Day 085: Carmarthen to Brook

Distance: 26.13 miles

Ascent: 3489 feet

Weather: Light showers, Sunny Spells

Accommodation: Camping Brook Farm (kindly Complimentary)


After a lovely rest day where I was fed so much food it was time to get back on the road (or more literally path.) Over the rest day I had a little rejig with this week’s schedule due partly to the weather forecast and partly to reduce a seriously tough day on Thursday. The weather report is not good for this week with lots of rain, apart from today which other than first thing was forecast to be dry. So, I had decided to extend today whilst the weather was behaving.

It was drizzling when I left Sian & Carmarthen this morning, but I took the slightly risky decision not to put on waterproofs based on the fact it was not too strong and it wasn’t meant to last (it turned out to be a good decision.) So, I was off and heading back down the other side of the River Towy, after heading under a Bascule Bridge and around the back of a school the path reached a road which it was then meant to follow. I could not believe the path took you down this road, it was a 60mph road, with virtually no verge and many cars and lorries passing in both directions. If the official path had not come this direction I would not have attempted this road, but fortunately after a mile with seemingly another mile to go a sign directed the path to the other side of the hedge from the road from where I felt much safer. I think it is the first time I have said this on the 1500 miles of the walk so far, this stretch of ‘path’ is incredibly dangerous and should be shut with immediate effect, I would be very surprised if no hikers or cyclists have been killed on this section! Having read other accounts of walkers along this stretch after doing it they have said the same thing.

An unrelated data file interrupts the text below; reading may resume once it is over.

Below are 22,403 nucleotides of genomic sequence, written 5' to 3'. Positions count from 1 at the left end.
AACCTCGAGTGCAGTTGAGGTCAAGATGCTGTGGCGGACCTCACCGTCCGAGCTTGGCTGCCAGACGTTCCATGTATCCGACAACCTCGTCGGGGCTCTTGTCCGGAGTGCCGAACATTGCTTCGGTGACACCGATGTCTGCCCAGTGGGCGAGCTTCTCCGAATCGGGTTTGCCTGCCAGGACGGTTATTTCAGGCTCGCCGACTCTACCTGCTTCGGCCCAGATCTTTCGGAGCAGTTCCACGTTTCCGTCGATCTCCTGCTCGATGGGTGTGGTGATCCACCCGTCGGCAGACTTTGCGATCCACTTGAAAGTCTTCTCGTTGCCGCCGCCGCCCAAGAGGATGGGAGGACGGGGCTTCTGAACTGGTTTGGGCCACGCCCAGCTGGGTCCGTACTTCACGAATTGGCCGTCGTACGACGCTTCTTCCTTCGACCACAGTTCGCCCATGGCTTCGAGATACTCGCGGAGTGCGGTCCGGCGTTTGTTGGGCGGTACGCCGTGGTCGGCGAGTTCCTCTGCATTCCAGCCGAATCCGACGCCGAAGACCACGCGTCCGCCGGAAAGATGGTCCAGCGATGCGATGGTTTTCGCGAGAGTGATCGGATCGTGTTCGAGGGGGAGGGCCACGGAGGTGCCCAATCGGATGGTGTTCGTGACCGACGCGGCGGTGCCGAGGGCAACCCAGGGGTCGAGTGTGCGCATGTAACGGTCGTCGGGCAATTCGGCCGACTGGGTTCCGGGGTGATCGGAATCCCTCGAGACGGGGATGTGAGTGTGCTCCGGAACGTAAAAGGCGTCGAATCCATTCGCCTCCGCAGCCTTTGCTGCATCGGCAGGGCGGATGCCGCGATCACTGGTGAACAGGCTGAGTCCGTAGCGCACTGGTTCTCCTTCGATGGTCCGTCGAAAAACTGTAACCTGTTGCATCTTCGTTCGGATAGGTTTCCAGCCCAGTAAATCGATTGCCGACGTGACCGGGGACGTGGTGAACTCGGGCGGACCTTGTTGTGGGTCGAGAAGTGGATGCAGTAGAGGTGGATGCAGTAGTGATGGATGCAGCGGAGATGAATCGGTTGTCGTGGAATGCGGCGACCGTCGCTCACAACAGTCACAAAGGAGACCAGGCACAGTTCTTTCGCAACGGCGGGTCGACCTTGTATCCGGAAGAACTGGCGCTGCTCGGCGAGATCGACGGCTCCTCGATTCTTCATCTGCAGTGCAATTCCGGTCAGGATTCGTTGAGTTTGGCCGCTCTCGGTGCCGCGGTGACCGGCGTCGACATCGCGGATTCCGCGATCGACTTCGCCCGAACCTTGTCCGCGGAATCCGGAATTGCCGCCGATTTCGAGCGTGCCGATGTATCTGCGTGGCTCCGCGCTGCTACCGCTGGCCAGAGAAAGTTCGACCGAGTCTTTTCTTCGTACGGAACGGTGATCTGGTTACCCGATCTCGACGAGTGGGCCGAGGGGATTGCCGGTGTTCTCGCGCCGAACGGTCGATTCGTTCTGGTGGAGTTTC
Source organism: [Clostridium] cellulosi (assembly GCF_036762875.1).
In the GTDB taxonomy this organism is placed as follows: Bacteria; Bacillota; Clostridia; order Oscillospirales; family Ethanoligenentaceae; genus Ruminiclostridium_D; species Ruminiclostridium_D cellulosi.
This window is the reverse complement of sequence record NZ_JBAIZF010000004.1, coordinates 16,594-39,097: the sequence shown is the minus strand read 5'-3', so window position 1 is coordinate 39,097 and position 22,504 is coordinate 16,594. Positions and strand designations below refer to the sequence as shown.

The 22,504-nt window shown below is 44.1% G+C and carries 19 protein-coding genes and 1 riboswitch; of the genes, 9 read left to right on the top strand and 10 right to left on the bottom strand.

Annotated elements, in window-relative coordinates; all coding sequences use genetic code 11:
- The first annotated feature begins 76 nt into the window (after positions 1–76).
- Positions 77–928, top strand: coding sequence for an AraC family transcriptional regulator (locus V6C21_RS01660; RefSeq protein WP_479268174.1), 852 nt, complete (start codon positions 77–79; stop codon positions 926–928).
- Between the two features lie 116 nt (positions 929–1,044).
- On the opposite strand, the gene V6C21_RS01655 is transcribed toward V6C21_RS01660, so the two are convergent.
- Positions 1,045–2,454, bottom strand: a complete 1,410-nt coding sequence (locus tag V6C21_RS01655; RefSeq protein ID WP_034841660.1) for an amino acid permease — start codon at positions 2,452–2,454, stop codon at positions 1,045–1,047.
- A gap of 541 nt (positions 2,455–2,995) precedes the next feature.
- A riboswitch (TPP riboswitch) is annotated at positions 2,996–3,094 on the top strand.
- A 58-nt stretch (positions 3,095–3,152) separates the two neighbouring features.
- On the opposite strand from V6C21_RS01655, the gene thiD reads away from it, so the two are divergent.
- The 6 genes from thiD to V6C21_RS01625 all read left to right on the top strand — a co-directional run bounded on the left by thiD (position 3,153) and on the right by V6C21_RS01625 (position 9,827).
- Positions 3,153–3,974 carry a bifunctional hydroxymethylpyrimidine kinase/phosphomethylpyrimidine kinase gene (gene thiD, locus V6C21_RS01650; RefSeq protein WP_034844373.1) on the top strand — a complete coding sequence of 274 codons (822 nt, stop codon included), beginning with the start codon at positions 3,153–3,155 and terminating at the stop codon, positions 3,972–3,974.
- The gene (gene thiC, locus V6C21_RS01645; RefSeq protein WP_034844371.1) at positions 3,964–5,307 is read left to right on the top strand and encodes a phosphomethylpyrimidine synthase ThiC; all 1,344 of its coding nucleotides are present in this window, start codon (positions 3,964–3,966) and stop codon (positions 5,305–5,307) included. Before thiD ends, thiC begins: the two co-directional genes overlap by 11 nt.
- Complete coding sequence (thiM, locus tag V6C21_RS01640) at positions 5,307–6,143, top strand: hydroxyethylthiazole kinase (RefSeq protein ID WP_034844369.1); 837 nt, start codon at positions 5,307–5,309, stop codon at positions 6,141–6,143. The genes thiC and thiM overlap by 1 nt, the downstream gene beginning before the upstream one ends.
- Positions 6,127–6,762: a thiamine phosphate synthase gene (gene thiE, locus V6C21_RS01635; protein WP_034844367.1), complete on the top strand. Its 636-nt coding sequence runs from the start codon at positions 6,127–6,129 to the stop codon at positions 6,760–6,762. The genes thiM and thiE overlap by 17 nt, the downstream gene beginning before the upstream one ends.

Eventually the path leaves the road completely, and the going got much more scenic. I passed a beautiful little church near Llangain, but it appeared to have been condemned surrounded by fencing and signs saying Danger Falling Masonry. From the church the path joins roads again, though much quieter and safer and in fact made for nice walking. Just as I rejoined the main road I came across a peacock crossing the road, presumably semi wild. This was a strange but lovely site.

The path again leaves the road, heading up to the top of the hill before following a lovely track all the way down to Llansteffan, where the magnificent Llansteffan Castle is perched upon the top of the cliffs. The castle ruins date back to 1100 and were built by the Normans as part of their invasion of Wales. Its ownership switched several times between the Normans and the Welsh after skirmishes.

I followed the beach from Llansteffan around to Scott’s Bay where the coast path climbs up onto the cliffs with stunning views over to beyond Laugharne where I would be finishing the day. Unfortunately, my route would be significantly longer than the visual one. The path re-joins the roads and passes several farms, before at a farm near Cwm-celyn the route on the ground appeared to stop, with signs strangely missing, a large bull in field sign on the main visible gate and clearly no attempt to clear a route. After consulting my map, it was clear path did go through here, so climbed gate and carried on. A few hundred meters later I found a path sign chucked in a hedge and then a few hundred meters later the proper signage started again.